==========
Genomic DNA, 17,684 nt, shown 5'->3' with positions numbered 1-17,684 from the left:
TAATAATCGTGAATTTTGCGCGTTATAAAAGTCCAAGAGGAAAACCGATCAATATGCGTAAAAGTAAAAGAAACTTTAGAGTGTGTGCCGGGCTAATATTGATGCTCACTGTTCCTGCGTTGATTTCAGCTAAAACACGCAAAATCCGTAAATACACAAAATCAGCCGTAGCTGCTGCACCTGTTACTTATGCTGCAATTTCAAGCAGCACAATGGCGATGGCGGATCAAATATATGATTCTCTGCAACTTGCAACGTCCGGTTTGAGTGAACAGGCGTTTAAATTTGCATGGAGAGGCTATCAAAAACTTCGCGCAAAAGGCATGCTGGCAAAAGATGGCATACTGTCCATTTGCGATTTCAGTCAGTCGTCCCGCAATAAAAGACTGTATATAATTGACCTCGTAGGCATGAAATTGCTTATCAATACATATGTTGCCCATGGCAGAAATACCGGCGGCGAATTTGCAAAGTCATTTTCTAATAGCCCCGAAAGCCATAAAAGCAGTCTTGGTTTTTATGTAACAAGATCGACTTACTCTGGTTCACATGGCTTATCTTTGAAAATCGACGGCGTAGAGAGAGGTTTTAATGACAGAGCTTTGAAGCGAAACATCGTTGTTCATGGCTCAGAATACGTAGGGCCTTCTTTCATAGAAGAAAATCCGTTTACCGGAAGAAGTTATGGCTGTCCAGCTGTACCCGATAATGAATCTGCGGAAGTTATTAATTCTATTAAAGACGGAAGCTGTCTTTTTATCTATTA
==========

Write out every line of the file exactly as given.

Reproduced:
Genomic DNA, 17,684 nt, shown 5'->3' with positions numbered 1-17,684 from the left:
TAATAATCGTGAATTTTGCGCGTTATAAAAGTCCAAGAGGAAAACCGATCAATATGCGTAAAAGTAAAAGAAACTTTAGAGTGTGTGCCGGGCTAATATTGATGCTCACTGTTCCTGCGTTGATTTCAGCTAAAACACGCAAAATCCGTAAATACACAAAATCAGCCGTAGCTGCTGCACCTGTTACTTATGCTGCAATTTCAAGCAGCACAATGGCGATGGCGGATCAAATATATGATTCTCTGCAACTTGCAACGTCCGGTTTGAGTGAACAGGCGTTTAAATTTGCATGGAGAGGCTATCAAAAACTTCGCGCAAAAGGCATGCTGGCAAAAGATGGCATACTGTCCATTTGCGATTTCAGTCAGTCGTCCCGCAATAAAAGACTGTATATAATTGACCTCGTAGGCATGAAATTGCTTATCAATACATATGTTGCCCATGGCAGAAATACCGGCGGCGAATTTGCAAAGTCATTTTCTAATAGCCCCGAAAGCCATAAAAGCAGTCTTGGTTTTTATGTAACAAGATCGACTTACTCTGGTTCACATGGCTTATCTTTGAAAATCGACGGCGTAGAGAGAGGTTTTAATGACAGAGCTTTGAAGCGAAACATCGTTGTTCATGGCTCAGAATACGTAGGGCCTTCTTTCATAGAAGAAAATCCGTTTACCGGAAGAAGTTATGGCTGTCCAGCTGTACCCGATAATGAATCTGCGGAAGTTATTAATTCTATTAAAGACGGAAGCTGTCTTTTTATCTATTA